Looks like there really will be fiddlers on the roof in Ithaca soon, or at least on the porch.
From folk to hip-hop to jazz, the streets and porches of downtown Ithaca will be filled with more than 90 musical acts for the fifth annual Porchfest, a free music festival, from 1 to 5:30 p.m. today.
The first year of Porchfest, there were 20 performers and one time slot. But this year, there are more than 100 performers and three time slots. During each time frame, attendees can walk around and listen to different types of music.
Gretchen Hildreth and Lesley Greene, two residents of the Fall Creek neighborhood in Ithaca, started the festival five years ago. Hildreth said the idea is to bring people together through song and dance.
“It’s a way for people who live in the community to see the talents of their neighbors that they may not have known about,” she said.
As Hildreth walked through her neighborhood in 2007, she heard Greene’s husband playing his ukulele on his front porch. Hildreth and Greene got to talking and decided to make a festival featuring local talent.
“Somehow a light bulb went off in both of our heads and we said, ‘Let’s make a festival out of it,’” Hildreth said. “So we went for it, and it was a huge success.”
Hildreth said she believes Porchfest is a great way for people to get out and play their music.
“Our neighborhood is so full of talented people, so for people who don’t get to play often, it’s a chance to be on stage,” she said.
Porchfest performers include many different genres and artists, such as the Grady Girl, a band made up of sisters and cousins who perform Irish Traditional Music.
Also performing at Porchfest is the folk duo, Nate and Kate. Nate and Kate have performed at Porchfest all five years. Band member Nate Marshall was especially surprised by the size of the crowd it brings each year.
“The magic is the turn out,” he said. “The first year that we did it we thought it was just going to be rehearsal on our lawn, then there were like 60 people just standing in our lawn, and then the next year there were like 200, it’s so cool.”
Hildreth and Greene have been impressed with the number of performers Porchfest brings together each year. While there is no real way to tally how many attend, they estimate the number is well into the hundreds.
“From the first year to now it’s really quadrupled,” Hildreth said. “One of the things that is exciting for me about this year is that there are a lot more younger performers and there are also many more performers in general.”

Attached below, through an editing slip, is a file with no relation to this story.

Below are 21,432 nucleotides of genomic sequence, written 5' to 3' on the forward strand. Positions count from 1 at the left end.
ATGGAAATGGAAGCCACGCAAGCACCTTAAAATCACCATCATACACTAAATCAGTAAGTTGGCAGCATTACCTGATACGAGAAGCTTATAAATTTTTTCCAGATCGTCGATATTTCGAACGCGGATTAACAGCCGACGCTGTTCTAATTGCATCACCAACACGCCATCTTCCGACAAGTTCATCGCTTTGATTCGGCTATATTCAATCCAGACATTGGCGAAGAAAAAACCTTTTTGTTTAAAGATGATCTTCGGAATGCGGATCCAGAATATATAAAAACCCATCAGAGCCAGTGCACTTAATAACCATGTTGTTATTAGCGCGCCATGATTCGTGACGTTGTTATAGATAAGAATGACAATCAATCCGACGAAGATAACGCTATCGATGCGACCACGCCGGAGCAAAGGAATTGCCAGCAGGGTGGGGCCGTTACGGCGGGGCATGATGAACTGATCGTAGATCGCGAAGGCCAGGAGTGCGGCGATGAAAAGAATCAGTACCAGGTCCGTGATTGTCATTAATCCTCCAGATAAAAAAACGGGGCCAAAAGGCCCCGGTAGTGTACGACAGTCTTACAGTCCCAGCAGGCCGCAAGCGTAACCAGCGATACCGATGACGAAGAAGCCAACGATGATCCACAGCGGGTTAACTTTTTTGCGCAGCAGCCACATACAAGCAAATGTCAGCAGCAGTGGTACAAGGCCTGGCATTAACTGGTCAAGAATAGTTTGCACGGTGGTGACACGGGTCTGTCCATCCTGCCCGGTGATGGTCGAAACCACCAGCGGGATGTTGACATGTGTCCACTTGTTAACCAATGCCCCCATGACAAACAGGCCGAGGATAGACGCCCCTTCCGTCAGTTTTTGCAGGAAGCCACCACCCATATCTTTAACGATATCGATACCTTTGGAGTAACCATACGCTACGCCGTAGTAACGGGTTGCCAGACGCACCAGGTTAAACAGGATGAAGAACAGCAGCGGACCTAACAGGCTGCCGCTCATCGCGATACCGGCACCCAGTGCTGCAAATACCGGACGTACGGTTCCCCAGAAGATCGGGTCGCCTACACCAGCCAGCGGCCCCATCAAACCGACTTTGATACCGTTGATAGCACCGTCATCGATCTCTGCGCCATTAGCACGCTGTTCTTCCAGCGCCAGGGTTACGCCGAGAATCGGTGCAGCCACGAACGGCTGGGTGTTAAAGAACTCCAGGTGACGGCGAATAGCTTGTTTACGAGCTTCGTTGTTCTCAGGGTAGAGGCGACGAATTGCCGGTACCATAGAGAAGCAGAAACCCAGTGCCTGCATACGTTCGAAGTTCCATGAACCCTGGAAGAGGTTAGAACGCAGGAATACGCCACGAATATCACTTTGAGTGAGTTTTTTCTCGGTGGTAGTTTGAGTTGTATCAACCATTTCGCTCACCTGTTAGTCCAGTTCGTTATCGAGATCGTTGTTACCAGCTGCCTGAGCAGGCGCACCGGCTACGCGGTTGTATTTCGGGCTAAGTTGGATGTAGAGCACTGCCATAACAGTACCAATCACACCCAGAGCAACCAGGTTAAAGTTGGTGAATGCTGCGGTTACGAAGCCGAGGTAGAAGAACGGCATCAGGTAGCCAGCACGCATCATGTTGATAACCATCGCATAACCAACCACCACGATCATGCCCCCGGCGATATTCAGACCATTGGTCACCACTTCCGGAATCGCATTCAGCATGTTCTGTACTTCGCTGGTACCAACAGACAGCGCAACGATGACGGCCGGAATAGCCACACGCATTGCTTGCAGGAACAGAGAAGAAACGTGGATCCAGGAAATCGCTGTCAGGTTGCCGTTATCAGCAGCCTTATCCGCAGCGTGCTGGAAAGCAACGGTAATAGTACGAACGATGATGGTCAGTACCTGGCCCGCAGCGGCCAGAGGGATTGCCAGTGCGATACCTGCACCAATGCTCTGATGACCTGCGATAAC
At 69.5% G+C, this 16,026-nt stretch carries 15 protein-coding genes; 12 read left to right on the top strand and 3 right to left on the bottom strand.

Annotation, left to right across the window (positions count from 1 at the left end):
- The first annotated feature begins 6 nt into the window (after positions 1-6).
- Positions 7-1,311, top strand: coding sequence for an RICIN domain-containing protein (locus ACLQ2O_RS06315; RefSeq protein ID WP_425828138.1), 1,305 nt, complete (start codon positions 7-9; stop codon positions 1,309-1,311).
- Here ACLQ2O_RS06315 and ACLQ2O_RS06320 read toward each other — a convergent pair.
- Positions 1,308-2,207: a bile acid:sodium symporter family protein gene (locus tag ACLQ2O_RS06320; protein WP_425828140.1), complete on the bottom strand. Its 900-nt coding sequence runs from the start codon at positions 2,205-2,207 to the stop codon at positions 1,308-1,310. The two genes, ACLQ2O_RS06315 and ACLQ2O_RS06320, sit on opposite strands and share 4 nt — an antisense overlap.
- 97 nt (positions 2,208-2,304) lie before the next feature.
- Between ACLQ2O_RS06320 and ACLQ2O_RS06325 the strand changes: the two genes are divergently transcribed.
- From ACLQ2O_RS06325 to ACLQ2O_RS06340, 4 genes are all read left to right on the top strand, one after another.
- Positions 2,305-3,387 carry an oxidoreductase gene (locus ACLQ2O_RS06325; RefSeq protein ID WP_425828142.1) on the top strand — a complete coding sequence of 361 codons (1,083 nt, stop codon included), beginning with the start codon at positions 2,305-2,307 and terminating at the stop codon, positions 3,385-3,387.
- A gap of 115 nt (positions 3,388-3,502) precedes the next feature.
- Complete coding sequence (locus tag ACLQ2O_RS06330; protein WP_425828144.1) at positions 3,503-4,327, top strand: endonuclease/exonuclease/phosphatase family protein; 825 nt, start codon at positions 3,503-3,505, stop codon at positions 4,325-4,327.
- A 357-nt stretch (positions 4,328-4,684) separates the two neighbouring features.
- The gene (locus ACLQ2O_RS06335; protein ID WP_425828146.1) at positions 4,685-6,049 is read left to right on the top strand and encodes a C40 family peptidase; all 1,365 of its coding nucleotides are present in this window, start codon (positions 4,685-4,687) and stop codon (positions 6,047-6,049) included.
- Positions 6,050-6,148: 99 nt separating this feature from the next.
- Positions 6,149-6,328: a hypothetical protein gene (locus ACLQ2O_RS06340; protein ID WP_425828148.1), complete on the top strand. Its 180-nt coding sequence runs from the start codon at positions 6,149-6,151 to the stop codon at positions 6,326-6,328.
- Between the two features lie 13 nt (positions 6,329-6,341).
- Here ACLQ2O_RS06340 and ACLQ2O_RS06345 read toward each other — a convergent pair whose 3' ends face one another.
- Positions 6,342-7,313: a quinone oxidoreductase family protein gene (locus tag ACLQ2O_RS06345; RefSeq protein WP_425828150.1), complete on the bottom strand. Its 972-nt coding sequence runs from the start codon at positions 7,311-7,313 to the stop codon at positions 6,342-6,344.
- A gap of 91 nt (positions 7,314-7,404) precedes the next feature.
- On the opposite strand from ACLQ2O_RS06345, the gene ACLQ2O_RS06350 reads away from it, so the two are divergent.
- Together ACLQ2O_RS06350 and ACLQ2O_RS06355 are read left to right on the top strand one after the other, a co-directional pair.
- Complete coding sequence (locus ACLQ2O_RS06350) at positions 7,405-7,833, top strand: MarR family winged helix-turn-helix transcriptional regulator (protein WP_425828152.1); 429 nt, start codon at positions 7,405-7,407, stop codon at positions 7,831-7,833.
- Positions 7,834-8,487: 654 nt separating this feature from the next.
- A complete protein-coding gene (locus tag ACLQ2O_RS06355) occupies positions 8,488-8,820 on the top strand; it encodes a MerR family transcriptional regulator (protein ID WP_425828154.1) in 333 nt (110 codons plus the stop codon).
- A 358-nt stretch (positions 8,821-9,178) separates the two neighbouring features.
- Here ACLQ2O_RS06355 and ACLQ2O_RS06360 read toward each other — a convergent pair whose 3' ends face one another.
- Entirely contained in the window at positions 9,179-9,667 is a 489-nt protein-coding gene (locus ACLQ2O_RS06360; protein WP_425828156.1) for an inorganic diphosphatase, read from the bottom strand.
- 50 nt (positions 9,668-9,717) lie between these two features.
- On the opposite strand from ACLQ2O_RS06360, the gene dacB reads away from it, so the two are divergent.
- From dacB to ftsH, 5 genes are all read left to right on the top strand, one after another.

Robert Sullivan, associate professor of communication studies at Ithaca College, has attended Porchfest for three years now.
“It’s fantastic,” he said. “It’s a real Ithaca experience in which you get to encounter the amazing variety of musical talent and to really celebrate the cultural life, particularly in Fall Creek.”
Sullivan says his favorite aspect of Porchfest is the musical variety. He said he loves that there are so many genres represented.
“It’s really quite unique,” he said. “It is such a positive event I would just recommend everybody do it, it’s a great experience.”
Porchfest spectators can pick up a map of the neighborhood at one of the three pickup locations; Hickey’s, Guitar Works and Gimme! Coffee on Cayuga Street. The map shows who will be playing at certain times and where the bands will be playing.
There will also be a chance for attendees to make their own music. Emoretta Yang, who teaches the course “Ukuleles as a Second Language,” will be teaching others to play. There will also be storytellers and sing-alongs.
When the music is done at 5:30 p.m., participants will head to the Auburn Street “triangle” park for more fun and music.
Ithaca Neighborhood Housing Services will be sponsoring the event. This is Porchfest’s first sponsor. Greene said having a sponsor alleviates financial strain for the event. INHS will cover some event expenses such as posters, photocopies, graphic designers, artists and T-shirts.
“It just really takes the pressure off,” Greene said.
Porchfest will take place from 1 to 5:30 p.m. today in the Fall Creek and Northside neighborhoods in Ithaca.